North Korea has notified the Japanese coast guard of its intention to launch a satellite between Wednesday and December 1, the Japanese news agency Kyodo reported on Tuesday.
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The launch, which defies Seoul’s warnings to Pyongyang, would be a new attempt to launch a military satellite, like those that failed in May and August, according to Kyodo.
Japanese Prime Minister Fumio Kishida asked his government to be ready for such a launch, Kyodo said, citing his services.
South Korea’s military on Monday warned North Korea to “immediately” stop its preparations for the launch of a spy satellite, warning Pyongyang that it would take “necessary measures” if necessary.
In early November, Seoul’s intelligence services said Pyongyang was in the final stages of preparations for its third attempt.
South Korean Defense Minister Shin Won-sik said Sunday that takeoff could take place as early as this week.
“We strongly advise North Korea… to immediately suspend ongoing preparations for the launch of a military spy satellite,” Kang Hopil, director of operations at the Joint Chiefs of Staff, said on Monday.
“If North Korea launches a military reconnaissance satellite despite our warning, our army will take the necessary measures to guarantee the lives and safety of the population,” he added.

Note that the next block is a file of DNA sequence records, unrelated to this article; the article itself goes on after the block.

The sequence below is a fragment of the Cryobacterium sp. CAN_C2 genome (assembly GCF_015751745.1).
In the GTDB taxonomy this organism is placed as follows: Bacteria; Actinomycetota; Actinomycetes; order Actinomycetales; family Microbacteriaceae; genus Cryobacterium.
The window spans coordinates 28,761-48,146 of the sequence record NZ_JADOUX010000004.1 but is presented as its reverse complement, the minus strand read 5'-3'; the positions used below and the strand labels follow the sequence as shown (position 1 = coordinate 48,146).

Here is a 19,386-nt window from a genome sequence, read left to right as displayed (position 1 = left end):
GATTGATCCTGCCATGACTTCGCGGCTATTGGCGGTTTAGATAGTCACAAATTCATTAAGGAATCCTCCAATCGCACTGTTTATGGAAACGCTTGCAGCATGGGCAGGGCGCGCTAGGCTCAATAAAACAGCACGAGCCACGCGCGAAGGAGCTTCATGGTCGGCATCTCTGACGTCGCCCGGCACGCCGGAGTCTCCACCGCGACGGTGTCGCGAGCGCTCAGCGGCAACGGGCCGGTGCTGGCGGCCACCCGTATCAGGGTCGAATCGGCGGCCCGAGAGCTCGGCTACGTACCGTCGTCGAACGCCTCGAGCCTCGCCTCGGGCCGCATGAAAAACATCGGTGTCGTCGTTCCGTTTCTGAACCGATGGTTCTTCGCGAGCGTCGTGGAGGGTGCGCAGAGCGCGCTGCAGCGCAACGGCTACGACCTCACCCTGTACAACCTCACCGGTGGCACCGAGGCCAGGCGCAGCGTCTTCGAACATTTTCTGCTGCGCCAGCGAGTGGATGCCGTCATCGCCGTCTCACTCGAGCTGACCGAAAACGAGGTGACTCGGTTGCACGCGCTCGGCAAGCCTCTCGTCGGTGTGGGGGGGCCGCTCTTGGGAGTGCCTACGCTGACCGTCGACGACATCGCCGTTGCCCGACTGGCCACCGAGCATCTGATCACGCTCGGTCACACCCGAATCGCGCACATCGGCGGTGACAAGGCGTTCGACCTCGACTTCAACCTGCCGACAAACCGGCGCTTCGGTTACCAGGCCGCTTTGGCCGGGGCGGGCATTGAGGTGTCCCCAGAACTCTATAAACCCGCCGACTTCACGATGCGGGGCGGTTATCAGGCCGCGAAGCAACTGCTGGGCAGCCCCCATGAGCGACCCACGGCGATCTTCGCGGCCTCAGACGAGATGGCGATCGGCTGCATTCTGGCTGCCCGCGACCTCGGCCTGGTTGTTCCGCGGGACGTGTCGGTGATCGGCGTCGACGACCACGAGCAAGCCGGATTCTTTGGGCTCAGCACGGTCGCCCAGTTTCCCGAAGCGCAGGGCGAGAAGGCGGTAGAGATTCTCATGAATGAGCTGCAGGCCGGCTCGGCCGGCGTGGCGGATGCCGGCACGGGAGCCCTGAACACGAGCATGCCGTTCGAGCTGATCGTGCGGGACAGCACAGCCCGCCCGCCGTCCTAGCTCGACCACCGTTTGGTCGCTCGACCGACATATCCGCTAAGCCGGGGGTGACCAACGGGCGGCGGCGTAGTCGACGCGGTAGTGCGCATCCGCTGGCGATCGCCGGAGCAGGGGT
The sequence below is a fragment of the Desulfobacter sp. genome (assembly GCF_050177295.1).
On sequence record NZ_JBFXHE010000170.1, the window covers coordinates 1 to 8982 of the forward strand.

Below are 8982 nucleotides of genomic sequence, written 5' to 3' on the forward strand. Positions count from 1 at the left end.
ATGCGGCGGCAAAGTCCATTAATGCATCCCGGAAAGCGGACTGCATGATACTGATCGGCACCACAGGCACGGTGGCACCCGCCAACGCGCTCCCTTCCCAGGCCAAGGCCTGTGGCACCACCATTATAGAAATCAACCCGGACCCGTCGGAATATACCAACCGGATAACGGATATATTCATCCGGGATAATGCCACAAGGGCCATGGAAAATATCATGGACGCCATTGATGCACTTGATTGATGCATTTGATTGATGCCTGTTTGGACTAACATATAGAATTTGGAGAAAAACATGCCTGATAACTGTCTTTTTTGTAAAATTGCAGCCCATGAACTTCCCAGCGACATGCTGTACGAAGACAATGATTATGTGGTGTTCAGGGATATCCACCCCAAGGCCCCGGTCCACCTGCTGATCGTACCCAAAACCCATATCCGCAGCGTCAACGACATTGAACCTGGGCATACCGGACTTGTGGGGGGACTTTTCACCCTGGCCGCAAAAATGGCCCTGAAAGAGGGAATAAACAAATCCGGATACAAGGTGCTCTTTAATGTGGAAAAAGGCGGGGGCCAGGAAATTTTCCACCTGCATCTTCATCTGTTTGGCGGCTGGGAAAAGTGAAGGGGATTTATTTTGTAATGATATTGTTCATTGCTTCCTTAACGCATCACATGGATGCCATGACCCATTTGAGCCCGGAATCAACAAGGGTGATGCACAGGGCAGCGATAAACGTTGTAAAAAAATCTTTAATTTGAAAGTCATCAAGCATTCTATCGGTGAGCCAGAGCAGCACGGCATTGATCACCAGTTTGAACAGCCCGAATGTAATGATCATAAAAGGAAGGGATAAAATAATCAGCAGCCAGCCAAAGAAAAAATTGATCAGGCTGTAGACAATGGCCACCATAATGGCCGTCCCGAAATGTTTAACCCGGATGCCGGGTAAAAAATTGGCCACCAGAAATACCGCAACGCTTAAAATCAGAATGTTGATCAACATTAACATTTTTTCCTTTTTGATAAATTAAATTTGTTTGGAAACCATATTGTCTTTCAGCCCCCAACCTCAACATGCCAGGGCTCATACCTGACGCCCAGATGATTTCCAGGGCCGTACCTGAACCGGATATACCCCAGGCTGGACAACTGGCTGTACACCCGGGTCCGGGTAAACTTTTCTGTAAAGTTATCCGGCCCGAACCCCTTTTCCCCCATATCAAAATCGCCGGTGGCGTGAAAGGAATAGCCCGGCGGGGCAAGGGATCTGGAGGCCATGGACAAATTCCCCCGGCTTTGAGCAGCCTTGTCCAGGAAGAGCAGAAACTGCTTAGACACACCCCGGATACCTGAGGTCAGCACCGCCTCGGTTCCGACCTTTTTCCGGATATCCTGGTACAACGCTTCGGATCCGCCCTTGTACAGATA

After a second failed attempt in August, Pyongyang announced it would carry out the third launch in October, but it did not happen.
According to Seoul, Pyongyang is supplying weapons to Moscow in exchange for Russian space technology aimed at putting a military spy satellite into orbit.
Analysts believe there is a significant technological coincidence between space launch capabilities and the development of ballistic missiles, which Pyongyang has been banned from under multiple UN sanctions.
North Korea has conducted a record number of weapons tests this year, ignoring warnings from the United States, South Korea and their allies.
Last week, it said it had successfully conducted ground tests of a “new type” of solid fuel engine for its banned intermediate-range ballistic missiles (IRBMs), calling them a crucial step in “the serious context and unstable in terms of security.
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